And I started merrily sewing away. Seam were bound, tops were stitched, and I would probably be there still, rather than writing this post… except that my pocket flaps have gone AWOL.

So until they surface, I guess I’ll be tidying my kitchen.

In Me Made March news,

MMM 25, with accessory.

more unglamorous shots from a singularly unglamorous week. Yesterday, pictured at the top of the post, and was another day of not-leaving-the-house-trying-to-keep-my-lungs-in-my-chest. Today the children have no school (boo) but student-led conferences (which is like parent-teacher interviews but less fun), so I had to make myself a wee bit more presentable.

Not especially successful cowl top

Ellen Pants

Winter Coat

 

Oh, yes, and in the photo from yesterday I’m wearing my very first Jalie Jeans, which just shows how far down the wearables list I’m getting ;)… they’re stubbornly refusing to disintegrate on me, but they are definitely off the A list, mostly due to poor topstitching, although the fabric (which I never liked, but it was cheap) doesn’t help. And of course my Kimono Lady Grey, which you’ve already seen umpteen-bajillion times. I really need to make myself more sweaters. Don’t worry, that’s in the works too, but first I need to get all these little jackets out of my system…

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10 Comments

Filed under Sewing

10 responses to “Lots and lots of little bits of paper

  1. I actually like the way that top looks in your photos. It’s great you’re finding a way to wear them !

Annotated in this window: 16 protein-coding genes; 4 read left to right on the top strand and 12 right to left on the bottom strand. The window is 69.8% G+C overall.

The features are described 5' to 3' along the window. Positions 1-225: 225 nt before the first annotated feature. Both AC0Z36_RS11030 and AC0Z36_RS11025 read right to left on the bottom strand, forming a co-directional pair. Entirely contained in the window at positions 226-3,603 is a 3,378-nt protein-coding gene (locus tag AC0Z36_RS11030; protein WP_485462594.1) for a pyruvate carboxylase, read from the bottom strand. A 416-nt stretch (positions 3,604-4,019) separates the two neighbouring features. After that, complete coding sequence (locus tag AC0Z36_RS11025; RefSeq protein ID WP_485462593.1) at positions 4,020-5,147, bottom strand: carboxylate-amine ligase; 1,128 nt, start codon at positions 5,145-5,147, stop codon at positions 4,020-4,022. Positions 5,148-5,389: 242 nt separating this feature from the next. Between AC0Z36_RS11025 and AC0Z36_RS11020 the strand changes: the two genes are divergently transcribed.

2. woohoo! T is gonna crochet a sweater!! ;) (I can help with cool patterns)

    • Lol! Think you overestimate me! I have 4m of ivory sweatshirt material in stash, so the sweater making will be of the sewing variety. Knitting and crochet, I tend to lose patience… ;)

  3. I love the color of that cowl top. I like the idea of a cropped jean jacket, too. I’m sure it will be fabulous!

  4. Good for you, pattern drafting is time consuming but so rewarding, good luck :)

  5. Good luck with your jeans jacket! Sparkly denim sounds completely wonderful!

  6. Wicked. So jealous of your paper time, and looking forward to your jacket. It’d be cool to have a lovely little jacket collection.

    I do the same thing as you- I wear rejects and “learning curve” workmanship around the house.

  7. Anyone who uses the word “blastula” in a sewing blog is guaranteed to make me smile. thanks.

  8. Hi,
    were did you get the pattern for the Cropped Jean Jacket.

    • I used the Fitted Jacket Block from the Built By Wendy Coats & Jackets book, and drafted the jean-jacket details myself. You should be able to find most of what I did on the blog here with a little hunting. :)